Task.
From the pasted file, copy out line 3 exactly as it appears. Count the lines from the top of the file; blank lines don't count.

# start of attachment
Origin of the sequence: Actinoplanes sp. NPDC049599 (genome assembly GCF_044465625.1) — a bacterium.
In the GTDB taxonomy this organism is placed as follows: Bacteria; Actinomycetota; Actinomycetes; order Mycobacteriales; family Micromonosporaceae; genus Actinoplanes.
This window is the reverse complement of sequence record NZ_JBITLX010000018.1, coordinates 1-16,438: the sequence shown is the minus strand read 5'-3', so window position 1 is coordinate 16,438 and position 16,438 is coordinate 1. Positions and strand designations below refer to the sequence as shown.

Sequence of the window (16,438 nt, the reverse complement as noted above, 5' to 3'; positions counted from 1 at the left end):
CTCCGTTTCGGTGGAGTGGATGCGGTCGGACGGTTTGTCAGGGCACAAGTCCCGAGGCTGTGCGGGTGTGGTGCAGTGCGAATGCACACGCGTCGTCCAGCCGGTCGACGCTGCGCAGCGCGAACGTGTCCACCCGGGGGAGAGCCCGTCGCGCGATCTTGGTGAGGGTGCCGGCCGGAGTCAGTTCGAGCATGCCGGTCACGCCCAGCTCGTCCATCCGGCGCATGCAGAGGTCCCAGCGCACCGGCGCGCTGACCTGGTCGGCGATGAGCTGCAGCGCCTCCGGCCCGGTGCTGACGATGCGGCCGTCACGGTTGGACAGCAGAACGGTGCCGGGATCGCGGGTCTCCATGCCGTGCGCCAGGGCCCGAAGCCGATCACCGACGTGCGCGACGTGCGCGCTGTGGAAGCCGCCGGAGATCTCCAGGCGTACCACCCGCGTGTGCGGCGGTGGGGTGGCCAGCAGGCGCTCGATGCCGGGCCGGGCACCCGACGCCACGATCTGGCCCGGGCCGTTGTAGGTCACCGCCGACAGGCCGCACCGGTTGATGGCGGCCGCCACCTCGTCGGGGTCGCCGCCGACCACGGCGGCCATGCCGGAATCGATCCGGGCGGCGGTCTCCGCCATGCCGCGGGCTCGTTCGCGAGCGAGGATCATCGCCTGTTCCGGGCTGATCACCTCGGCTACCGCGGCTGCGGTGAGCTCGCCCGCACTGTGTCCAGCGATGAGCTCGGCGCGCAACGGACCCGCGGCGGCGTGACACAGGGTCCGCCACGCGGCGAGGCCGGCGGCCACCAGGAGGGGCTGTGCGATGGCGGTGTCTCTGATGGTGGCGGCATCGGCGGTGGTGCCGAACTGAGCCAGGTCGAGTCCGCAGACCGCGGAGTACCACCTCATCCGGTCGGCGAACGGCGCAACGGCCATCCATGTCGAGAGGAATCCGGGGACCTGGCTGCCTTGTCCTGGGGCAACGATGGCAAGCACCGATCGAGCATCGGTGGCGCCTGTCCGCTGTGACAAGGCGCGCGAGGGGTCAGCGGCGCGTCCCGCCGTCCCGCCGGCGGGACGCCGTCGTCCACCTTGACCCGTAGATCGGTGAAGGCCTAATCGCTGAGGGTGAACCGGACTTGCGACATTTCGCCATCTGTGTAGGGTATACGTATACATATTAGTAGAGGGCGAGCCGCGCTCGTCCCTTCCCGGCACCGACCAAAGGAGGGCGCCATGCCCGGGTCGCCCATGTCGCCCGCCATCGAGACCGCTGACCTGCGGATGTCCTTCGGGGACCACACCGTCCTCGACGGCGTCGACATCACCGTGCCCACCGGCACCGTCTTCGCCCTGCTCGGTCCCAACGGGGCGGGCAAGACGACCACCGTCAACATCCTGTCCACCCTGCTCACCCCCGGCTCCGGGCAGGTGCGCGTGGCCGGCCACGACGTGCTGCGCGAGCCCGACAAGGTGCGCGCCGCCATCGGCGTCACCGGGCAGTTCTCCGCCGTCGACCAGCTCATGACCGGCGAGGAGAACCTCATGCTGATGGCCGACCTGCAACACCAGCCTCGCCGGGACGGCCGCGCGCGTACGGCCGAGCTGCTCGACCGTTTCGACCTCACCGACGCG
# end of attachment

This window is the reverse complement of sequence record NZ_JBITLX010000018.1, coordinates 1-16,438: the sequence shown is the minus strand read 5'-3', so window position 1 is coordinate 16,438 and position 16,438 is coordinate 1. Positions and strand designations below refer to the sequence as shown.